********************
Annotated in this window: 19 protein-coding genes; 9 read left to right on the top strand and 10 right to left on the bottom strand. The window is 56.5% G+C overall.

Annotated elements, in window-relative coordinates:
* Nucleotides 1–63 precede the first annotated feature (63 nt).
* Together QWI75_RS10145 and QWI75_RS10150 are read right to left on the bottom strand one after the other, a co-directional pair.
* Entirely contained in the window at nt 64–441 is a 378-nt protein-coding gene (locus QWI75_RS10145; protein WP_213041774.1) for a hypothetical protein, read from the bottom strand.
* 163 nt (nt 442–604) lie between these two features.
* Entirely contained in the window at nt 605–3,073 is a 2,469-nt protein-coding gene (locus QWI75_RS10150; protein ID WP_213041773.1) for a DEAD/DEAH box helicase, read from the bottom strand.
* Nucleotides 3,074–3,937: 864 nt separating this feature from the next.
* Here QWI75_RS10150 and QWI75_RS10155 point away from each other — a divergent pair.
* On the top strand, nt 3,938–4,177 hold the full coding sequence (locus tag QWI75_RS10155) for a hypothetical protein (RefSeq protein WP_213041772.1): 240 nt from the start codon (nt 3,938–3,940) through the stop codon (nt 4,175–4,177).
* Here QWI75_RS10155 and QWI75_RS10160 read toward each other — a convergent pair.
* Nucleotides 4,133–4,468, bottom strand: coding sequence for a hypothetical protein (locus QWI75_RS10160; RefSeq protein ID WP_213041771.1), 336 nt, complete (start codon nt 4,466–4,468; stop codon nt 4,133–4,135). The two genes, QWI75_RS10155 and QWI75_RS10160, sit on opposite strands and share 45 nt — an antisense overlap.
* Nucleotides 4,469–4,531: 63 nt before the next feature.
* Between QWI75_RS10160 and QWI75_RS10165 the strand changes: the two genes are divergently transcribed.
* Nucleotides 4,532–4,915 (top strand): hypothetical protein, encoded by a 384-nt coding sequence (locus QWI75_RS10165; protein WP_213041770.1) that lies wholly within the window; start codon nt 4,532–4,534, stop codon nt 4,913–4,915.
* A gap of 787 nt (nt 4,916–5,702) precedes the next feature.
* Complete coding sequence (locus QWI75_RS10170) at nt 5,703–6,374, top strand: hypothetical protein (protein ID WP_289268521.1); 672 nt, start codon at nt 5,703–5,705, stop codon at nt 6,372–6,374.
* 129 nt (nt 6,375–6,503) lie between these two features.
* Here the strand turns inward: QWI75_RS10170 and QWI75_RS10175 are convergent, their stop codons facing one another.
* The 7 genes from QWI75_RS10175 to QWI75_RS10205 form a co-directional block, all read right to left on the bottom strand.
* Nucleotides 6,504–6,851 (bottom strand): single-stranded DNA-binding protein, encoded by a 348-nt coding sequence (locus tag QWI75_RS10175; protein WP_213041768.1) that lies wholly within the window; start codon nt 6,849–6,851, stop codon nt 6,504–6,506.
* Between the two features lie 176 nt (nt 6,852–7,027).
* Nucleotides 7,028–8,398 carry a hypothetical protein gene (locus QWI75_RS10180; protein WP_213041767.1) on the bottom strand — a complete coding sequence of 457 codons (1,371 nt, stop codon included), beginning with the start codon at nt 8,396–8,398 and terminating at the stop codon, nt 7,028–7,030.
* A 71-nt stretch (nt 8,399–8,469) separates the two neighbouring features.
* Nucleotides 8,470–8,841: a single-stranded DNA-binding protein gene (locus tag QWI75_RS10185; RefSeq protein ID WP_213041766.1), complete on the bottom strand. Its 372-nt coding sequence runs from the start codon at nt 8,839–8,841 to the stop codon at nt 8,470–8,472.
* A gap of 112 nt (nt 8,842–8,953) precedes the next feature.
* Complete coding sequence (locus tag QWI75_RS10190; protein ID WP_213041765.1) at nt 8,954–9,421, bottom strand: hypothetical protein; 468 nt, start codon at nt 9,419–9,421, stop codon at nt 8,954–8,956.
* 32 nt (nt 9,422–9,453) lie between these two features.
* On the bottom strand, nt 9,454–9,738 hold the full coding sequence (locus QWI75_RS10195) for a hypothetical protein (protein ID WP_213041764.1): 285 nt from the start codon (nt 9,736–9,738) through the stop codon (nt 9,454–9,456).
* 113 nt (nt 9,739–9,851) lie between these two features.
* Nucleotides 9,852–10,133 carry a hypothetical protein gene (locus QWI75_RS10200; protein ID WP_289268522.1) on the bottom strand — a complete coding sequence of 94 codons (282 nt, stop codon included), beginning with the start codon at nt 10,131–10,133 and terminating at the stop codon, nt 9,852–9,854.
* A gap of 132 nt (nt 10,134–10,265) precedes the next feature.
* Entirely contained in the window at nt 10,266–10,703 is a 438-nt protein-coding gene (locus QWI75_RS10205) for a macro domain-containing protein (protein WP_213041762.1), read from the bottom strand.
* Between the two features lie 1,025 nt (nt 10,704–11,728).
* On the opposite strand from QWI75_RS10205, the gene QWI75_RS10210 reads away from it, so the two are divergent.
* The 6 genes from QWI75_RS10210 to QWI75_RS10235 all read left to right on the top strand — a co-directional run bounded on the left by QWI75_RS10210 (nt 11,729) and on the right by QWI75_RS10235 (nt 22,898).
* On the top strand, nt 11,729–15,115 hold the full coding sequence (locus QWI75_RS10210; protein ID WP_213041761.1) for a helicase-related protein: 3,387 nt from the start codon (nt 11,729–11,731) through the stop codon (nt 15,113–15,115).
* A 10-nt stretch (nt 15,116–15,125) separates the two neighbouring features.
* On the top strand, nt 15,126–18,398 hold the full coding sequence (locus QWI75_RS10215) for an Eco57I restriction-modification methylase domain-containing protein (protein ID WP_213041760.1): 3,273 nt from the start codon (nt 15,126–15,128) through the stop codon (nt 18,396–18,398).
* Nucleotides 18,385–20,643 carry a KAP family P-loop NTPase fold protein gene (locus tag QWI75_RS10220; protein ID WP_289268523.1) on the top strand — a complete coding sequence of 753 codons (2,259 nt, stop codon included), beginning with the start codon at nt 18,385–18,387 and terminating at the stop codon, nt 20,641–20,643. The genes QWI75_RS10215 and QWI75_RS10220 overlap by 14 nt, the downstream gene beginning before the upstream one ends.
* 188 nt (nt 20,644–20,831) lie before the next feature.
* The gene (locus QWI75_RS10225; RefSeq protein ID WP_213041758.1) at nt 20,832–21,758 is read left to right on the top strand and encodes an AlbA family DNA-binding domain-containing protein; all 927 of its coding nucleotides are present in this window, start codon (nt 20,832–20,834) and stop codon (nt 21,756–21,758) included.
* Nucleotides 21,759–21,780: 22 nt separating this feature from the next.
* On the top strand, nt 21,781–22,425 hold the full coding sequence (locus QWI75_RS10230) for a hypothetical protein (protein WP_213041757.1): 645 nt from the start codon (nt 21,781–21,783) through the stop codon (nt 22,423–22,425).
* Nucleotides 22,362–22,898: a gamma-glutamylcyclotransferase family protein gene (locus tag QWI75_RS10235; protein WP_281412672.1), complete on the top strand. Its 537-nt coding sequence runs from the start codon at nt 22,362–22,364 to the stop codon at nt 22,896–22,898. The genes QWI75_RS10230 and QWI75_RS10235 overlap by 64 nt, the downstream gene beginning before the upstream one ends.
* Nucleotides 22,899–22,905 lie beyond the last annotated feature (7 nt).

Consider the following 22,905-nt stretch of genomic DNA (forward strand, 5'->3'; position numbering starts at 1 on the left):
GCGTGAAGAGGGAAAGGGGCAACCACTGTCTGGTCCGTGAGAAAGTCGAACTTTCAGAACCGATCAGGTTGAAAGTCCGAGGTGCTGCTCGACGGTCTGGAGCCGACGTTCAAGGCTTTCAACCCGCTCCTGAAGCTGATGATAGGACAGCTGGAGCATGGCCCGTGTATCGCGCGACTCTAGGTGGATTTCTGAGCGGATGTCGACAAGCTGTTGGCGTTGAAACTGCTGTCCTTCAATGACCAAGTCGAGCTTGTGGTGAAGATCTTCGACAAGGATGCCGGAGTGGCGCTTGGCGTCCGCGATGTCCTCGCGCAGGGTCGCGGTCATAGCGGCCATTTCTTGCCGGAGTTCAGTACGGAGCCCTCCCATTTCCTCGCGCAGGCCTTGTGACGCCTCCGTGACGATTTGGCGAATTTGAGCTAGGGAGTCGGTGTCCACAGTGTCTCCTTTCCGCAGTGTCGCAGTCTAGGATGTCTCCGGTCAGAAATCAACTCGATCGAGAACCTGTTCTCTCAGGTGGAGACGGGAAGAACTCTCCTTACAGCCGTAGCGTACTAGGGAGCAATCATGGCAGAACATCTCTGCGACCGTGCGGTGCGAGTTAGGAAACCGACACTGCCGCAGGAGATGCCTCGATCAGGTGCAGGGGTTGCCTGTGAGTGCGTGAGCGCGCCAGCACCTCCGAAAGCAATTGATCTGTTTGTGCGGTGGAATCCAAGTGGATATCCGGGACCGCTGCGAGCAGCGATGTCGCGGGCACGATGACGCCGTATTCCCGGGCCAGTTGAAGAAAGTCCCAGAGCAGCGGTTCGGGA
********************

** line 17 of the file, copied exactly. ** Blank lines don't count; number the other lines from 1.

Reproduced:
* Complete coding sequence (locus QWI75_RS10170) at nt 5,703–6,374, top strand: hypothetical protein (protein ID WP_289268521.1); 672 nt, start codon at nt 5,703–5,705, stop codon at nt 6,372–6,374.